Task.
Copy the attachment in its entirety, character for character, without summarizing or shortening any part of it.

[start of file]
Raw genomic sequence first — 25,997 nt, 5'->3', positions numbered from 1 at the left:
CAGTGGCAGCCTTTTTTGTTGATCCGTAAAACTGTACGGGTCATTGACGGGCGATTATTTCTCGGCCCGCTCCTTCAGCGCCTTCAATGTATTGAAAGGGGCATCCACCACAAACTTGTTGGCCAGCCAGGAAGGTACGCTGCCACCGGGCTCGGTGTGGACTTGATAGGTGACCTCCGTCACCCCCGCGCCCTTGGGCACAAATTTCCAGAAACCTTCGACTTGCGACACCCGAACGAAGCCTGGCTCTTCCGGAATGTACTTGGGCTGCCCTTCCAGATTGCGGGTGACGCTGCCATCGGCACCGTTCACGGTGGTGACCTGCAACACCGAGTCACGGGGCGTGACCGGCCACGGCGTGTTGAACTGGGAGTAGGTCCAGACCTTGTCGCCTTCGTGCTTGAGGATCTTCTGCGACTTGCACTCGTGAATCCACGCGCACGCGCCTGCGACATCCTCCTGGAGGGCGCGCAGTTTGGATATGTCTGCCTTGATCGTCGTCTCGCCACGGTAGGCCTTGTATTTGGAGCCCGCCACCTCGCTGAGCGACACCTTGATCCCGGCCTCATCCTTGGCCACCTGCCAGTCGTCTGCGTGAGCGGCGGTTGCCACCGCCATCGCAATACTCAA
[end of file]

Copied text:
Raw genomic sequence first — 25,997 nt, 5'->3', positions numbered from 1 at the left:
CAGTGGCAGCCTTTTTTGTTGATCCGTAAAACTGTACGGGTCATTGACGGGCGATTATTTCTCGGCCCGCTCCTTCAGCGCCTTCAATGTATTGAAAGGGGCATCCACCACAAACTTGTTGGCCAGCCAGGAAGGTACGCTGCCACCGGGCTCGGTGTGGACTTGATAGGTGACCTCCGTCACCCCCGCGCCCTTGGGCACAAATTTCCAGAAACCTTCGACTTGCGACACCCGAACGAAGCCTGGCTCTTCCGGAATGTACTTGGGCTGCCCTTCCAGATTGCGGGTGACGCTGCCATCGGCACCGTTCACGGTGGTGACCTGCAACACCGAGTCACGGGGCGTGACCGGCCACGGCGTGTTGAACTGGGAGTAGGTCCAGACCTTGTCGCCTTCGTGCTTGAGGATCTTCTGCGACTTGCACTCGTGAATCCACGCGCACGCGCCTGCGACATCCTCCTGGAGGGCGCGCAGTTTGGATATGTCTGCCTTGATCGTCGTCTCGCCACGGTAGGCCTTGTATTTGGAGCCCGCCACCTCGCTGAGCGACACCTTGATCCCGGCCTCATCCTTGGCCACCTGCCAGTCGTCTGCGTGAGCGGCGGTTGCCACCGCCATCGCAATACTCAA